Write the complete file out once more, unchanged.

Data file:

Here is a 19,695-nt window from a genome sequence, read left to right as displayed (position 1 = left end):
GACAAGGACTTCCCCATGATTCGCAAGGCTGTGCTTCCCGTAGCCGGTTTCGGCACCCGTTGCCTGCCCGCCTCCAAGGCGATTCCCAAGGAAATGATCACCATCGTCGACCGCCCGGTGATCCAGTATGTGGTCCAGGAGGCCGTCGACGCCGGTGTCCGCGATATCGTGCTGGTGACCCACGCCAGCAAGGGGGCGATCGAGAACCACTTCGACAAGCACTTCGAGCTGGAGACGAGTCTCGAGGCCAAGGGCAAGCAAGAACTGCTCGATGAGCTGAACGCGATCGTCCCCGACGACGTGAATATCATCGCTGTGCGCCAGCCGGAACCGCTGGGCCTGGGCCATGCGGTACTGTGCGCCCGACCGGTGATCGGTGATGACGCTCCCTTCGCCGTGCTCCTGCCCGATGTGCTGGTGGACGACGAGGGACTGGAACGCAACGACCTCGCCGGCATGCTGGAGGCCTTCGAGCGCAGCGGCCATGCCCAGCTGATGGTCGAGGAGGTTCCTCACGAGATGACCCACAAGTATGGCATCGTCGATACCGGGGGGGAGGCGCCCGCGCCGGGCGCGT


Here is a 19,695-nt window from a genome sequence, read left to right as displayed (position 1 = left end):
GACAAGGACTTCCCCATGATTCGCAAGGCTGTGCTTCCCGTAGCCGGTTTCGGCACCCGTTGCCTGCCCGCCTCCAAGGCGATTCCCAAGGAAATGATCACCATCGTCGACCGCCCGGTGATCCAGTATGTGGTCCAGGAGGCCGTCGACGCCGGTGTCCGCGATATCGTGCTGGTGACCCACGCCAGCAAGGGGGCGATCGAGAACCACTTCGACAAGCACTTCGAGCTGGAGACGAGTCTCGAGGCCAAGGGCAAGCAAGAACTGCTCGATGAGCTGAACGCGATCGTCCCCGACGACGTGAATATCATCGCTGTGCGCCAGCCGGAACCGCTGGGCCTGGGCCATGCGGTACTGTGCGCCCGACCGGTGATCGGTGATGACGCTCCCTTCGCCGTGCTCCTGCCCGATGTGCTGGTGGACGACGAGGGACTGGAACGCAACGACCTCGCCGGCATGCTGGAGGCCTTCGAGCGCAGCGGCCATGCCCAGCTGATGGTCGAGGAGGTTCCTCACGAGATGACCCACAAGTATGGCATCGTCGATACCGGGGGGGAGGCGCCCGCGCCGGGCGCGT